DefinitionBy Mayo Clinic staff
If your baby cries about the same time each day and nothing you do seems to offer comfort, your baby may have colic. Colic is often defined as crying more than three hours a day, three days a week for more than three weeks in an otherwise well-fed, healthy baby. What is most important for the diagnosis is sustained crying in an otherwise healthy baby for a regular period of the day lasting for several weeks.
Colic can be distressing for both you and your baby. But take comfort: Colic is relatively short-lived. In a matter of weeks or months, the colic will end, and you'll have weathered one of the first major challenges of parenthood.
- Colic. The Merck Manuals: The Merck Manual for Healthcare Professionals. http://www.merckmanuals.com/professional/sec19/ch266/ch266f.html. Accessed Feb. 28, 2011.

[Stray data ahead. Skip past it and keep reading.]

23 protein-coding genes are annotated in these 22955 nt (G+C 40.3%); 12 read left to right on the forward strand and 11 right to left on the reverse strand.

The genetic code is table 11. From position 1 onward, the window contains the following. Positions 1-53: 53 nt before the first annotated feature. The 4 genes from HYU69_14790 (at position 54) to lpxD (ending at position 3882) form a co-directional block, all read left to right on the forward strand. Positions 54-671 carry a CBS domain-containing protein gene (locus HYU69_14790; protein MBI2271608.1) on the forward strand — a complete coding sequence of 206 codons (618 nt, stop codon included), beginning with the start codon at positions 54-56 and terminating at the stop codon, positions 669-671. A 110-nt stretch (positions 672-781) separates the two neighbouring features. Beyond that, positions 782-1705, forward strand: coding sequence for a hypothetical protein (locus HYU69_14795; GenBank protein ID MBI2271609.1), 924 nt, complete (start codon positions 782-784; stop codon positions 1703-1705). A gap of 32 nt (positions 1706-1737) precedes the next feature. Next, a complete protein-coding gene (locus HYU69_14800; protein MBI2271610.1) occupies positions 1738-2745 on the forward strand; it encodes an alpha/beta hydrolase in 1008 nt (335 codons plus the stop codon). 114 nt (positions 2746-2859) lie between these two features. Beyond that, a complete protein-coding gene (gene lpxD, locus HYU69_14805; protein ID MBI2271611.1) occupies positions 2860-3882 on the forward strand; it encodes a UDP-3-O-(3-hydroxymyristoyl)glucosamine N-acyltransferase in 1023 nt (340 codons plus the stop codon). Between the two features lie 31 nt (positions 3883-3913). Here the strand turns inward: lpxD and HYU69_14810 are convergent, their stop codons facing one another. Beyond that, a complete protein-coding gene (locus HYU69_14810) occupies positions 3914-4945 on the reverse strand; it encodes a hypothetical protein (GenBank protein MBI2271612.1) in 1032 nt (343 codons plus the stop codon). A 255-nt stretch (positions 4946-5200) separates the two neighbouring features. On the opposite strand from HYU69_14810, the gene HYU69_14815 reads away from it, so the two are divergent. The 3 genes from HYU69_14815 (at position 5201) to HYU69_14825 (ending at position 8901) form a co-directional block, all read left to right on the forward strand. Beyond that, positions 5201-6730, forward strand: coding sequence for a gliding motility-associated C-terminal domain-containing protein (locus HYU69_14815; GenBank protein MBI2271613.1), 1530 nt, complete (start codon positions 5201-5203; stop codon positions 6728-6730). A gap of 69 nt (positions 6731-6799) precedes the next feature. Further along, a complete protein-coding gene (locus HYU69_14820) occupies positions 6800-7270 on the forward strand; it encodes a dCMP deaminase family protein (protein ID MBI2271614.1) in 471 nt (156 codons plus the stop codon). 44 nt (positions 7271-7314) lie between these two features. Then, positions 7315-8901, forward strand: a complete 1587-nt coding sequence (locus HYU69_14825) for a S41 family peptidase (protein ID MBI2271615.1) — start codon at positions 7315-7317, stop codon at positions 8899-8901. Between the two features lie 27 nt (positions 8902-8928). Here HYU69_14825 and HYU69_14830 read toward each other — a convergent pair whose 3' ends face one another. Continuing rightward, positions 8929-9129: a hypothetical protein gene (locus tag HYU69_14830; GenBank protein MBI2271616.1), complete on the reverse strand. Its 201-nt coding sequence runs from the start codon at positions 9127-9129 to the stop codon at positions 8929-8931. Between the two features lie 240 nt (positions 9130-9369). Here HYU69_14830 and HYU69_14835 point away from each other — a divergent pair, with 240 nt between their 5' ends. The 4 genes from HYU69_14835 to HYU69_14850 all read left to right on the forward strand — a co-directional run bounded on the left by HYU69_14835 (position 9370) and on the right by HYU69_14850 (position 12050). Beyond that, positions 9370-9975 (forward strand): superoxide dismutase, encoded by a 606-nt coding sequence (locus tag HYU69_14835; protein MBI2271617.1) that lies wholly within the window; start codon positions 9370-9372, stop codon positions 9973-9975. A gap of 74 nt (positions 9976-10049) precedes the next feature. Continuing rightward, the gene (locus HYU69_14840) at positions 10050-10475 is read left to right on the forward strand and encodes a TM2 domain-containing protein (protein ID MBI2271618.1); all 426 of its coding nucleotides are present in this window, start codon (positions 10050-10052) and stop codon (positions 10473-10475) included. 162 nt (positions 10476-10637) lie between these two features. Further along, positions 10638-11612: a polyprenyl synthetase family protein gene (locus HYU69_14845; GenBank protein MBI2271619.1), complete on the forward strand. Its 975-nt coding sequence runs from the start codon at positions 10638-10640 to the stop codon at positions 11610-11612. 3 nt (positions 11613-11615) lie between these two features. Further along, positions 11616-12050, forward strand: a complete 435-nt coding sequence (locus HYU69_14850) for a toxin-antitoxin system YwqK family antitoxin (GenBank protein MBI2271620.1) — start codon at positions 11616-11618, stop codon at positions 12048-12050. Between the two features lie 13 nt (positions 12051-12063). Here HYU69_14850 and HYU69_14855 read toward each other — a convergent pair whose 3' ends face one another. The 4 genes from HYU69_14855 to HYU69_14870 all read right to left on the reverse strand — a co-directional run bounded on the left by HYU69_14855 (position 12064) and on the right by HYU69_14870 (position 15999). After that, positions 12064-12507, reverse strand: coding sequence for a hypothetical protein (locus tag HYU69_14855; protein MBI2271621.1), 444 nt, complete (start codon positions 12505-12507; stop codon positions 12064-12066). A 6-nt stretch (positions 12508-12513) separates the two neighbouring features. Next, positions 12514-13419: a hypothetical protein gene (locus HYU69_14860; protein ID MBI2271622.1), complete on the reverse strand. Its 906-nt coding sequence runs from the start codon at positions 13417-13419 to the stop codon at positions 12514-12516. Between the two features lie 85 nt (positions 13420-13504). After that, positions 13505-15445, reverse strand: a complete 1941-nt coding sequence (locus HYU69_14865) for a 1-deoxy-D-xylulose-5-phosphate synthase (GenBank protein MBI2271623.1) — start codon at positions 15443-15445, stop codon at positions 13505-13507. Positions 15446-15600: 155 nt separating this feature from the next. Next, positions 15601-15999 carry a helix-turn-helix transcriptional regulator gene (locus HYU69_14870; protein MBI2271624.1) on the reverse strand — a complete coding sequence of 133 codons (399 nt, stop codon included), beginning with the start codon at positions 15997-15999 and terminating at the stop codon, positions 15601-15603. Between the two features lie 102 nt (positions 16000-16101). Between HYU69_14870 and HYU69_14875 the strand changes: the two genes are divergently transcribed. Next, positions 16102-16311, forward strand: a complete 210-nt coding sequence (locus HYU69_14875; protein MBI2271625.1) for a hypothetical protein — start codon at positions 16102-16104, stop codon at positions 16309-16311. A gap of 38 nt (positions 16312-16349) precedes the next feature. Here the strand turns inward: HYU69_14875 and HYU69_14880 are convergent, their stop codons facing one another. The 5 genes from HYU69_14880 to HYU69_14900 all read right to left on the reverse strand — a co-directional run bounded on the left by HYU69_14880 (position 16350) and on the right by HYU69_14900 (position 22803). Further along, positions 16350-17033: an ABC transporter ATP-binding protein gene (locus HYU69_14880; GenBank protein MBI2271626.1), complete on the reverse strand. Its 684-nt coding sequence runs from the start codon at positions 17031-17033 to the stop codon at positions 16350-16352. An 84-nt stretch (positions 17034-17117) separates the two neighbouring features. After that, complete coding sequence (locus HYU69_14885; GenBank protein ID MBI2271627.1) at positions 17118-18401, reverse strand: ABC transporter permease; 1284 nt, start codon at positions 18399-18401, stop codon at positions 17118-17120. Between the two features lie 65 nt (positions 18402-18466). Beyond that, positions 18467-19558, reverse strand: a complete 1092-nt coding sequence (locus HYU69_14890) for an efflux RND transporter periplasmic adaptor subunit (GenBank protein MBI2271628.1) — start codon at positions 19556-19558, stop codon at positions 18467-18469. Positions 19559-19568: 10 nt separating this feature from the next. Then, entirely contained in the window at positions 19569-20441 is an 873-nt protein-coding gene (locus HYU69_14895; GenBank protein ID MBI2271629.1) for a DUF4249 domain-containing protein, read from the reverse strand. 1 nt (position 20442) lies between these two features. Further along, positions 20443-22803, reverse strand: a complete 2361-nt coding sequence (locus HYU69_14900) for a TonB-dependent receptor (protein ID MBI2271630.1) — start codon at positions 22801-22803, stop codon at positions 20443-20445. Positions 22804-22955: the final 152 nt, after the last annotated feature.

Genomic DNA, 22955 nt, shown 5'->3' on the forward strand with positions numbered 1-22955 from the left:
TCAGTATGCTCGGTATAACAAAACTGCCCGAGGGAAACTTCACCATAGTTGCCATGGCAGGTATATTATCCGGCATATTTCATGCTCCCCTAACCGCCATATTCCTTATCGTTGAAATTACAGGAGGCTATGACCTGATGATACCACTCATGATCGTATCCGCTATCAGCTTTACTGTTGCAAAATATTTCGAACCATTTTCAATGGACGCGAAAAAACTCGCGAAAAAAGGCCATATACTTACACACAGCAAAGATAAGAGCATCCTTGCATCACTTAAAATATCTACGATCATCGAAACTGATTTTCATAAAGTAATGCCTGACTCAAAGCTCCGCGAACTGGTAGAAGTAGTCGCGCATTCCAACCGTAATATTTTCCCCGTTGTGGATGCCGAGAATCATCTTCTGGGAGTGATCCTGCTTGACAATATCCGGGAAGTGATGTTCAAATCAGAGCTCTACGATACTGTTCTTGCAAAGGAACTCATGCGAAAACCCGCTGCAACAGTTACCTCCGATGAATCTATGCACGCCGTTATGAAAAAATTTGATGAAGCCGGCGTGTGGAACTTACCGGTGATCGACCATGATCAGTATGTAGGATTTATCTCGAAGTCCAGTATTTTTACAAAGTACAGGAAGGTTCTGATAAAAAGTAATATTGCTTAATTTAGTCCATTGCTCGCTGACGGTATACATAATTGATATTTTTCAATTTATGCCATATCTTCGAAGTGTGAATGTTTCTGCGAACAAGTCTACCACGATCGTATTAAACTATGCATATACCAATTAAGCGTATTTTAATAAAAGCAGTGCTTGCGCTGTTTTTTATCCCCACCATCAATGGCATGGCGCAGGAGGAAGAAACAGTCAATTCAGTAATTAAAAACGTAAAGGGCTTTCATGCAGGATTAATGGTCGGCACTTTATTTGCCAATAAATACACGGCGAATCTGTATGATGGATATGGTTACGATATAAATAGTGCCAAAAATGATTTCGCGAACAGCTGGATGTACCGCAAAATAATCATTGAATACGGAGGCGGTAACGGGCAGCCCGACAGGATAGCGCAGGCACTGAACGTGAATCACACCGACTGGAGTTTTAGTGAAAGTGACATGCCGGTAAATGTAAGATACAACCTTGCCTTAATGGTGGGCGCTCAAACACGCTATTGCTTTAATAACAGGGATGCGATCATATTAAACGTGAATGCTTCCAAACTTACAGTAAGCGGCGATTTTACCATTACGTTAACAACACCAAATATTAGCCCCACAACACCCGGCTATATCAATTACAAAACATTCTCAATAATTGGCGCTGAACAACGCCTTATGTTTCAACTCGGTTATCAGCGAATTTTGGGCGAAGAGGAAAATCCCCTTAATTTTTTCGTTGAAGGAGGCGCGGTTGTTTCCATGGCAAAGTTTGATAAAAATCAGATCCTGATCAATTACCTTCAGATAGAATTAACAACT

- Roberts DM, et al. Infantile colic. American Family Physician. 2004;70:735.
- Cohen-Silver J, et al. Management of infantile colic: A review. Clinical Pediatrics. 2009;48:14.
- Savino F, et al. Lactobacillus reuteri (American type culture collection strain 55730) versus simethicone in the treatment of infantile colic: A prospective randomized study. Pediatrics. 2007;119:e124.
- Canivet CA, et al. Infantile colic, maternal smoking and infant feeding at 5 weeks of age. Scandinavian Journal of Public Health. 2008;36:284.
- Savino F. Focus on infantile colic. Acta Paediatrica. 2007;96:1259.
- Turner TL, et al. Clinical features and etiology of colic. http://www.uptodate.com/home/index.html. Accessed March 1, 2011.
- Turner TL, et al. Evaluation and management of colic. http://www.uptodate.com/home/index.html. Accessed March 1, 2011.
- Hoecker JL (expert opinion). Mayo Clinic, Rochester, Minn. March 2, 2011.